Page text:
Thing is, in PUP’s case it’s kind of a lie. PUP – Stefan Babcock (vocals, lead guitar), Nestor Chumak (bass, backing vocals), Zachary Mykula (drums, backing vocals), and Steven Sladkowski (guitar, backing vocals) – are special. And it’s specifically because their intensely personal songs so perfectly capture the turbulence that comes with stumbling through the world each day.

It’s working for them. Formed in Toronto five years ago, PUP quickly became favourites of the punk scene with their first two albums, winning accolades everywhere from the New York Times to Pitchfork, NPR to Rolling Stone. Their last album, The Dream Is Over, not only debuted at No. 1 on the Billboard Heatseekers chart, but also catapulted them into international waters, selling out shows worldwide throughout 2016. They also won the $10,000 SOCAN Songwriting Prize in 2017, for their song “DVP.”

Their new third album, Morbid Stuff, continues in their sad and special vein: it’s  11 songs of deeply-mined observation on anxiety and despair. In particular, it’s a window into songwriter Babcock’s soul, exploring his bouts with depression, his heartbreaks and existential angsts, and the difficult journey of trying to find one’s place in the world. It also flips the script for PUP. The band’s last album The Dream Is Over was built around a physical health crisis of Babcock’s that could have forced him to quit singing and cause the end of the band. The inward-looking catastrophizing on Morbid Stuff, though intensely about the self, feels paradoxically more universal. Anyone who feels things too deeply can see themselves reflected in these songs.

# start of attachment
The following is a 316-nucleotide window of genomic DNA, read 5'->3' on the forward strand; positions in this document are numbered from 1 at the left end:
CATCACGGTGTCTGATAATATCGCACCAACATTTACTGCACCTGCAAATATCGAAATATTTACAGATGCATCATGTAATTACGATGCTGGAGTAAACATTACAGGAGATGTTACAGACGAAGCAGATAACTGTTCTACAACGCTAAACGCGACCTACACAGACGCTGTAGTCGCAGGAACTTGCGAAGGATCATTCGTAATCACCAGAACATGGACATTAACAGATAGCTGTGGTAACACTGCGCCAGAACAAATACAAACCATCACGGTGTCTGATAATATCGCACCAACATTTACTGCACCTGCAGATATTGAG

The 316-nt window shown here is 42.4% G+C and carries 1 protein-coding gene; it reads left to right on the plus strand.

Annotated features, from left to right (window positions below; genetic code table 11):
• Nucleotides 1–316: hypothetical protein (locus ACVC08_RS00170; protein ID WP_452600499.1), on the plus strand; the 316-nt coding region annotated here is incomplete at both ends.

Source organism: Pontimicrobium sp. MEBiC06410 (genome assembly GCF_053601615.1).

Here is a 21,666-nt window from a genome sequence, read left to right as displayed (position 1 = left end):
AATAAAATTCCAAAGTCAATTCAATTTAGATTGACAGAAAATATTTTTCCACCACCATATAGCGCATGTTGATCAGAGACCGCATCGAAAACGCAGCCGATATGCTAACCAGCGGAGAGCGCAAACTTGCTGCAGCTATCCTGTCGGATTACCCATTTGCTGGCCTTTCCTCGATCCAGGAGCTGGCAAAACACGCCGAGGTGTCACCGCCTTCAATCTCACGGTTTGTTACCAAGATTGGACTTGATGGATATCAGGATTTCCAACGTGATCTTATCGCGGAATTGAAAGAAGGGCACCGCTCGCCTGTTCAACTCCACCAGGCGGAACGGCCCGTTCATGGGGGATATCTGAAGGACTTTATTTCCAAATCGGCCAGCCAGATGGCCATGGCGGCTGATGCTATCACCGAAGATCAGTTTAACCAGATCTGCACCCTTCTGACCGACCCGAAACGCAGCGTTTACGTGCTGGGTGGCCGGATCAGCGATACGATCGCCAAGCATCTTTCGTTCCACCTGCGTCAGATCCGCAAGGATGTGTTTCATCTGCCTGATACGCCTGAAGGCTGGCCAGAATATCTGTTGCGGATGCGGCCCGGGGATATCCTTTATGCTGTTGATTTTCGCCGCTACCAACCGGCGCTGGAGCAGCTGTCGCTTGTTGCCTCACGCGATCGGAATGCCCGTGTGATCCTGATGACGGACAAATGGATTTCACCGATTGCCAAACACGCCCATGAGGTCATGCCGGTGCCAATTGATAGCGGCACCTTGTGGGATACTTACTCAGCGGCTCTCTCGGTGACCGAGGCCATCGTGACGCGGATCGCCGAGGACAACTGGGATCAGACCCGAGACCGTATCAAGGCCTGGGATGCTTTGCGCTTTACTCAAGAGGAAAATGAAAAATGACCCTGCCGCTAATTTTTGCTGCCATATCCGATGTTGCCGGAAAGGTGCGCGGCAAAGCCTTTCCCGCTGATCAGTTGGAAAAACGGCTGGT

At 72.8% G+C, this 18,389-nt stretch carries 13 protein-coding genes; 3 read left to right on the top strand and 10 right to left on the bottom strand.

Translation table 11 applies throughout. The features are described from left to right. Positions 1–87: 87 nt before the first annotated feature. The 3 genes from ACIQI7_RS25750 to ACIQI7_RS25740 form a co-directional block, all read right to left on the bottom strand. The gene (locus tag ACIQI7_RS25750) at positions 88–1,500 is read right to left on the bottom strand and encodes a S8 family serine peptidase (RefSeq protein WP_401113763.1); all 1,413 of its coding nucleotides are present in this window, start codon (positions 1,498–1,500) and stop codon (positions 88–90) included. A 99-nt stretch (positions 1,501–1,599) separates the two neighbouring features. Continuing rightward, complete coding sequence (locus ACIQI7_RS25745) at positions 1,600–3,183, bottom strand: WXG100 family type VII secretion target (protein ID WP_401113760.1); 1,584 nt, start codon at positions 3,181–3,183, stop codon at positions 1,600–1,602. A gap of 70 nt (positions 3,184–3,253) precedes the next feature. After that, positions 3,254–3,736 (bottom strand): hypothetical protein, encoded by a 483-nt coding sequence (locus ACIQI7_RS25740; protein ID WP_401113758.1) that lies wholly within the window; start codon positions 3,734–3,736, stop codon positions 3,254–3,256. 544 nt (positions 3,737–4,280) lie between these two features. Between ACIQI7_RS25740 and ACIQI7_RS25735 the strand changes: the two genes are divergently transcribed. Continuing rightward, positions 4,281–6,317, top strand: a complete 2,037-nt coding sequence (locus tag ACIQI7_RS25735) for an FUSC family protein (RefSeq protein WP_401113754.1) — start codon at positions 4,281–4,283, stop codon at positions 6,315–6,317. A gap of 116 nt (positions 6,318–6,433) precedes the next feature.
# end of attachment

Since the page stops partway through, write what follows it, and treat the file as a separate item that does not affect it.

Babcock can certainly be accused of feeling the world too deeply.

“I have absolutely noticed that about myself,” Babcock says, accompanied by Mykula at a west-end Toronto café, to talk about songwriting with us. “My mom pointed it out. She said, ‘The world is always ending for you,’ and holy shit, is that true. Because even when something is going good, I tend to create problems in my own brain. Which can be really hard for my bandmates and my girlfriend.”

All this morbid stuff Babcock thinks about is, however, good for making songs. Babcock’s pointed lyrical style is ripe with slogans perfect to be carved into desktops, or Sharpied onto handmade T-shirts. The single “Kids,” for example, is a nihilistic love song with the tear-it-down line “I don’t care about nothing!” “Scorpion Hill,” a tale of dark thoughts and life spiralling out of control, features the slogan-worthy “If the world is gonna burn / Everyone should get a turn to light it up.” The metalcore-adjacent “Full Blown Meltdown” sums things up with “I’m still a loser and always will be/ So why change now?”

Don Valley Days

PUP won the 2017 SOCAN Songwriting Prize for their song “DVP.” The song, from the band’s second album The Dream Is Over, recounts a troubled drunk-driving episode down the Don Valley Parkway, the vital expressway that runs down the middle of Toronto. PUP’s Stefan Babcock reflected on the Don Valley.

On the song’s subject matter
“It’s not a grandmother-appropriate song, that’s what my parents said. They wouldn’t send that song to my grandma.”

On rafting down the Don Valley Creek with his sister in his youth and falling in the water
“We both had full body rashes after that. Of course, you’re going to get pinkeye from being in that water. I have a lot of fond and not-so-fond memories of Don Valley.”